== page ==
According to a statistical bulletin released by the Saudi Arabia Monetary Authority (SAMA) in early 2015, the amount of money remitted by expatriates in 2014 reached a record high. In total, SR153.3bn ($40.9bn) was transferred to the home countries of the nation’s foreign labour force, representing a rise of 3.6% over the previous year. Data published by the UN Economic and Social Commission for Western Asia (ESCWA) show that 1.2 people arrived in the country per 1000 population between 2005 and 2010 – a trend which led to 9.06m international migrants living in the Kingdom by 2013 – a figure that represents around 31.4% of the total Saudi population.
The origins of these significant flows were widely dispersed: men and, to a lesser extent, women came from East Asia and the Indian subcontinent, the GCC nations and populous North African countries such as Egypt to work in the Kingdom’s rapidly expanding economy. As a result, Saudi Arabia has become one of the globe’s largest sources of remittances, with World Bank data showing it to be placed second only to the US. In terms of destinations, India has traditionally claimed the top spot, followed by Egypt, Pakistan, the Philippines, Bangladesh and Sri Lanka. The size of the remittance market in the Kingdom makes it one of the most efficient in the world. The more competitive corridors to South-east Asia show some of the lowest remittance costs internationally, well below the South Asia regional average of 6.6% in the first quarter of 2014, according to the World Bank.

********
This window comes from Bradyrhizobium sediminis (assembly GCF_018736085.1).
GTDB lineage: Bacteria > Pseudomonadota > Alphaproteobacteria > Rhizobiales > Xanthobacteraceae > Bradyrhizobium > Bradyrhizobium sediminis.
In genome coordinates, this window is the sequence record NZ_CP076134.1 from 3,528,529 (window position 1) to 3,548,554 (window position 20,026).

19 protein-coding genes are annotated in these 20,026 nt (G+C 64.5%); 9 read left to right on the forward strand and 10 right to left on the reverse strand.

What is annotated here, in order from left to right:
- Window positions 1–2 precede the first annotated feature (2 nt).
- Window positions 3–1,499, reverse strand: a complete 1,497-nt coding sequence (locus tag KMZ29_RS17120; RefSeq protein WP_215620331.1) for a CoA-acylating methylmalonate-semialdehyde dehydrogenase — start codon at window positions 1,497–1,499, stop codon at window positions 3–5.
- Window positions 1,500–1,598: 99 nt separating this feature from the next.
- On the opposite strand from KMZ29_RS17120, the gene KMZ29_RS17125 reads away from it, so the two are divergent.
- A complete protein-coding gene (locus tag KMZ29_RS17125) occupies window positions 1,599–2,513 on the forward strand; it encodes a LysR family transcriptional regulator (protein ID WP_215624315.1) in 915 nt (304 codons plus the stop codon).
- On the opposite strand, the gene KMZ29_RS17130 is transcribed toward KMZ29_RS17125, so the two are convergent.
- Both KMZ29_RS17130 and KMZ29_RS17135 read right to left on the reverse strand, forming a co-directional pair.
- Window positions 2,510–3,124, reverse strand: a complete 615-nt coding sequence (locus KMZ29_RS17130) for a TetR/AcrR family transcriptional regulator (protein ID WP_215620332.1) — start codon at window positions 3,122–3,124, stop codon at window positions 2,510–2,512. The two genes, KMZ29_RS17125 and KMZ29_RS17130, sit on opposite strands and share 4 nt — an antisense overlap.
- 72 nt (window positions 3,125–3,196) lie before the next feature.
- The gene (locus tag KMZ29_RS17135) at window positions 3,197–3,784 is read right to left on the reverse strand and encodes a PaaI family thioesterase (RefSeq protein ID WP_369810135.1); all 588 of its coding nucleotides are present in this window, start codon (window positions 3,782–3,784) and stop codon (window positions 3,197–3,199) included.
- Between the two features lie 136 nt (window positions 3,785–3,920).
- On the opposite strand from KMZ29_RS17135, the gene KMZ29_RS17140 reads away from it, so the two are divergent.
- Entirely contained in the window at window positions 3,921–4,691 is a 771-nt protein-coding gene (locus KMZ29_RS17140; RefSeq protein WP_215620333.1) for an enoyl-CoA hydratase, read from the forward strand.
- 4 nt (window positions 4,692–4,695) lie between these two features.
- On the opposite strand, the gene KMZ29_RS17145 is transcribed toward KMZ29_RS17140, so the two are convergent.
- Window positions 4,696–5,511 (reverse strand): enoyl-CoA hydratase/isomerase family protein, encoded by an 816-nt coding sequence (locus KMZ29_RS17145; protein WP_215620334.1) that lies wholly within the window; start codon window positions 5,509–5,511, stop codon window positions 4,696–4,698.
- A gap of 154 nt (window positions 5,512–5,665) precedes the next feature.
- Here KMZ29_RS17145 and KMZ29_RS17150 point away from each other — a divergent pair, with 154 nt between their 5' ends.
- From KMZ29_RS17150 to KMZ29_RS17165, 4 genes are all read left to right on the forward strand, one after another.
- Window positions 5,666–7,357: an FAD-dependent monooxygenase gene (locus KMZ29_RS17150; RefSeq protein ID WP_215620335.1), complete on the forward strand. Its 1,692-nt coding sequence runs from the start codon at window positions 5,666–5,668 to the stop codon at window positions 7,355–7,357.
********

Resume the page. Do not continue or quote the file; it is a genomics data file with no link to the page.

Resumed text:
Given the size of the remittance business in Saudi Arabia, it is not surprising that it has caught the interest of the nation’s banks. While the money transfer services that grew out of the telegraph businesses of old, such as Western Union, still play an important role, banks have developed their own facilities to tap the market – frequently in the form of a dedicated remittance arm. Bank Al Bilad’s Enjaz was an early market entrant and a good example of the model. According to Aljazira Capital it accounted for approximately 24% of its parent’s income in 2012, and it now has more than 150 centres nationwide. Other lenders have also begun to build similar networks, one of the largest of which is SAMBA’s Speed-Cash service. Bank AlJazira, meanwhile, opened its seventh Fawri branch in late 2014, as it sets about building a similar network.
The potential rewards on offer in the remittance arena have persuaded some institutions to enter into partnerships in a bid for market share. In 2013 the Saudi Postal Corporation signed a deal with Alinma Bank to form the Ersal service, by which it accepts remittance funds through its network of more than 600 branches (which is larger than that of the nation’s largest bank, Al Rajhi).
The transfers are carried out via electronic link by Alinma Bank, with the commission for the transactions is split between the two organisations. In 2014 Saudi Post and Alinma signed a global remittance agreement with Western Union, which will see Western Union services made available through the Ersal money transfer service, initially available at 15 post office locations across the Kingdom. The deal represents another advance by Western Union into the market after its inking of an agreement with Riyad Bank in December 2013 to offer remittance services through the bank’s EZTRANSFER arm.
While the established institutions compete, and sometimes cooperate, to serve the remittance market, the next generation of money transfer service is showing an interest in the Saudi Arabian business. Australia’s Igot, a rapidly expanding Bitcoin exchange that has already opened for business in 40 countries across Europe and the Middle East, has expressed its interest in expanding into the Kingdom as well. In the markets in which it is already established, customers are able to deposit and withdraw the digital currency from their local banks, and the ability to do so in Saudi Arabia promises to bring yet more competition and lower prices to the market.
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